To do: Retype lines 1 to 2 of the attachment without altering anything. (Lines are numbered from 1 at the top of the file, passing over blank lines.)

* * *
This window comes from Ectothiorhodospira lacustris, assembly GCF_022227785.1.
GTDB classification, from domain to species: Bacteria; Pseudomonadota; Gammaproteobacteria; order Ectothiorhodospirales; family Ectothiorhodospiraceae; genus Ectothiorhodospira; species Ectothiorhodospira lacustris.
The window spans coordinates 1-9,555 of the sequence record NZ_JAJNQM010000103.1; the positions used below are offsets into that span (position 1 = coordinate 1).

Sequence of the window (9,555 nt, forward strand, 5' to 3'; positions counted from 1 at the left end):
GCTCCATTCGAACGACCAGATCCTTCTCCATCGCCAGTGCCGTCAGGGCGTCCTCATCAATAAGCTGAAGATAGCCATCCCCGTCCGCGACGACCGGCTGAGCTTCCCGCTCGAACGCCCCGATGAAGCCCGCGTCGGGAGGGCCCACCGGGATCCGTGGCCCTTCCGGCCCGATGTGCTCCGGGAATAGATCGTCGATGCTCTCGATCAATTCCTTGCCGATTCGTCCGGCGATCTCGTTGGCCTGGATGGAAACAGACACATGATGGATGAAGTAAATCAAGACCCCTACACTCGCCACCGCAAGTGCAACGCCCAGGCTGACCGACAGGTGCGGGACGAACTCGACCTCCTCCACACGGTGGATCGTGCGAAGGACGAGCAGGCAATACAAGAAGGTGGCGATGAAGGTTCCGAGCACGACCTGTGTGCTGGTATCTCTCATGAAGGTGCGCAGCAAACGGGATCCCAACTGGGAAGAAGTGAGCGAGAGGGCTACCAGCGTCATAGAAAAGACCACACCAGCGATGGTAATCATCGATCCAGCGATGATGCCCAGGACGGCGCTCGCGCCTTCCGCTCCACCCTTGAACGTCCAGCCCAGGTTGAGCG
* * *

This window comes from Ectothiorhodospira lacustris, assembly GCF_022227785.1.
GTDB classification, from domain to species: Bacteria; Pseudomonadota; Gammaproteobacteria; order Ectothiorhodospirales; family Ectothiorhodospiraceae; genus Ectothiorhodospira; species Ectothiorhodospira lacustris.